other thing that works for some parts is use your parting tool ,, cut the finished part most of the way off then kill the spindle and back off a little in X and pull the part in z . spin it back up and finish the part off ...

    if your having to hold a tight part length, run your part off grove in a little , then do the OD and front of the part then go back with the part off tool. but that way you well have 2 times your part lenght sticking out ..

    I used a parting tool a lot of times to pull stock and as long as you back off the X by like .03 I have never chipped a insert ,,
    Interesting! I would in a million years never thought of doing that with the parting tool.

    Brent

  11. Likes npinson liked this post
  12. #7
    Join Date
    Jul 2013
    Location
    Indiana
    Posts
    3,274
    Post Thanks / Like
    Likes (Given)
    4804
    Likes (Received)
    1651

    Default

    Quote Originally Posted by rcs60 View Post
    there was an old trick from a seimens control
    use the G32 threading cycle
    doesn't matter what tool or where the tool is
    This is not an M19 but does get you close to what you want with a little experimentation of RPM and distance/feed
    if the M5 is read last put it in the same line as the g32

    M3S100
    G0X5.0Z10.0
    G4U.5
    G32Z10.5F.05
    M5
    Good idea! I could see if you fooled around with this you could get it to stop where you wanted it to. Probably repeat fairly close also.

    Brent

  13. #8
    Join Date
    Sep 2006
    Location
    Abingdon, VA
    Posts
    3,484
    Post Thanks / Like
    Likes (Given)
    4710
    Likes (Received)
    3325

    Default bar pulling hex on a Okuma lathe with no spindle orientation. Fanuc 18i-T

    I ran a 1-1/2” hex bar-pull part for years.

    I made a “puller fork”, with one leg longer than the other. When feeding into the bar in the X-direction, the long fork-leg would engage the hex bar first, and roll it (and the spindle) parallel to the inside of the fork-legs.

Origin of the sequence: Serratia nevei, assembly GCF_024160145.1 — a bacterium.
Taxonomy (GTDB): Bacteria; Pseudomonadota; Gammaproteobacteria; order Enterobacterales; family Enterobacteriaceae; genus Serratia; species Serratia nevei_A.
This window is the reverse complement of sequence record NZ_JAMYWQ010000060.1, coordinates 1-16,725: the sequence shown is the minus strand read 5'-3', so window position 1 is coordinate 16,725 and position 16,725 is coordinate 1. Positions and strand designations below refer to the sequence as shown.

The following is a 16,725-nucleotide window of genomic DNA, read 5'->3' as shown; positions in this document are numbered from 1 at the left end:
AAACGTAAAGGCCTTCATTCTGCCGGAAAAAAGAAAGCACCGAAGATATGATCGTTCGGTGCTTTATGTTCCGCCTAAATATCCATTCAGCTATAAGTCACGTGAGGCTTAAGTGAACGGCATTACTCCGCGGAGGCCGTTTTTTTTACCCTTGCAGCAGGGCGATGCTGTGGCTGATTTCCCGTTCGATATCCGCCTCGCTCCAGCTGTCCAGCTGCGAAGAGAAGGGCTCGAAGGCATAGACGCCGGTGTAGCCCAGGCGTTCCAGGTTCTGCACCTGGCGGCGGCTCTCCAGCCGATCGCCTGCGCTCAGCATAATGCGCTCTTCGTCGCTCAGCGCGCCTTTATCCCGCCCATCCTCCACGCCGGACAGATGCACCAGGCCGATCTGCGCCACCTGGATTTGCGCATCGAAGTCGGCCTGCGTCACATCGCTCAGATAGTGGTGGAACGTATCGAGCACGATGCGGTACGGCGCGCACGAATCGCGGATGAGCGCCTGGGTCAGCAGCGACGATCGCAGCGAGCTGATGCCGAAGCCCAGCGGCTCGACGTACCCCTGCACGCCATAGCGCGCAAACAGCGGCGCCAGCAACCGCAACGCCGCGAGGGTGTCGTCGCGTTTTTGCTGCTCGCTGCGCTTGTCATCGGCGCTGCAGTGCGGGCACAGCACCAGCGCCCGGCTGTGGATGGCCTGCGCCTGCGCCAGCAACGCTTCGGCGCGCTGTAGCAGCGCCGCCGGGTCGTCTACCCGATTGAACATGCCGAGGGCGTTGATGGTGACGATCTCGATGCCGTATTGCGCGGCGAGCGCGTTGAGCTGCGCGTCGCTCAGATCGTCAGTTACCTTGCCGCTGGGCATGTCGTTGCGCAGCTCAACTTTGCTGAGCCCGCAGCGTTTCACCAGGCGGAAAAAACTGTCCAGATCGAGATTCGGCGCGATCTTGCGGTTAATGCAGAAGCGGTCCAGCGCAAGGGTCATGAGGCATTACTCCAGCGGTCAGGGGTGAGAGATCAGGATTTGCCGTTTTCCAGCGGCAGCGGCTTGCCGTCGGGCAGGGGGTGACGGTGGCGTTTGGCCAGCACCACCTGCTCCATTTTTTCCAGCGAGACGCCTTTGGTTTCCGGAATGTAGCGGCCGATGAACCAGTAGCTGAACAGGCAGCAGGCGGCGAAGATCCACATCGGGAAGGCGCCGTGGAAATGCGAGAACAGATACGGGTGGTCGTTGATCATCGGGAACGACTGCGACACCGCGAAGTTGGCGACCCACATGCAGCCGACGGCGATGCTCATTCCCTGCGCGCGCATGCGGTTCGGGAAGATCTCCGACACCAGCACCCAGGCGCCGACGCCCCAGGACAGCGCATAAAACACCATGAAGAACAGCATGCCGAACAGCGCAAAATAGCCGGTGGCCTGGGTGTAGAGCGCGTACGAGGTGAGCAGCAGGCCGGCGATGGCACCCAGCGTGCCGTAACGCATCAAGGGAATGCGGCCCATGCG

Then, continuing to feed into the bar in X, both puller legs would slide over the bar flats, and not the corners.

    Allow about .005” interference for between your fork legs and the flats of the hex bar, and it would pull perfect every time, and not bugger up the hex.

    Good luck!

    ToolCat

  14. Likes yardbird, ranchak liked this post
  15. #9
    Join Date
    Sep 2005
    Location
    Oakland, CA
    Posts
    2,648
    Post Thanks / Like
    Likes (Given)
    371
    Likes (Received)
    745

    Default

    If you are running short bars in your drawtube, a rotary union, some air pressure and an o-ringed piston in the draw tube works pretty well for a bar pusher. Set a stop on your turret, unclamp, bang, clamp, go.

  16. Likes Jmaks, yardbird, Red James liked this post
  17. #10
    Join Date
    Nov 2013
    Country
    UNITED STATES
    State/Province
    Utah
    Posts
    4,802
    Post Thanks / Like
    Likes (Given)
    1266
    Likes (Received)
    2692

    Default

    If you have any room behind the lathe, it's pretty cheap and easy to build a pneumatic feeder. As Dan pointed out, a tube,a piston, and air pressure.

    R

  18. Likes yardbird liked this post
  19. #11
    Join Date
    Sep 2019
    Country
    UNITED STATES
    State/Province
    Pennsylvania
    Posts
    29
    Post Thanks / Like
    Likes (Given)
    7
    Likes (Received)
    2

    Default

    YouTube
    easy puller not setup just pull

    I haven't used one to say how repeatable to pulls are, but adding a face pass on the next part after the pull will alleviate a few thou of inaccuracy.

  20. #12
    Join Date
    Nov 2019
    Country
    UNITED STATES
    State/Province
    Missouri
    Posts
    27
    Post Thanks / Like
    Likes (Given)
    5
    Likes (Received)
    3

    Default

    Have you just tried running it like a normal shaft? I found that the bar puller will turn the chuck and line it up. Kind of like what cnctoolcat was saying.
    Try it out once, just feed it in slow.


Tags for this Thread

Bookmarks

Posting Permissions

  • You may not post new threads
  • You may not post replies
  • You may not post attachments
  • You may not edit your posts
  •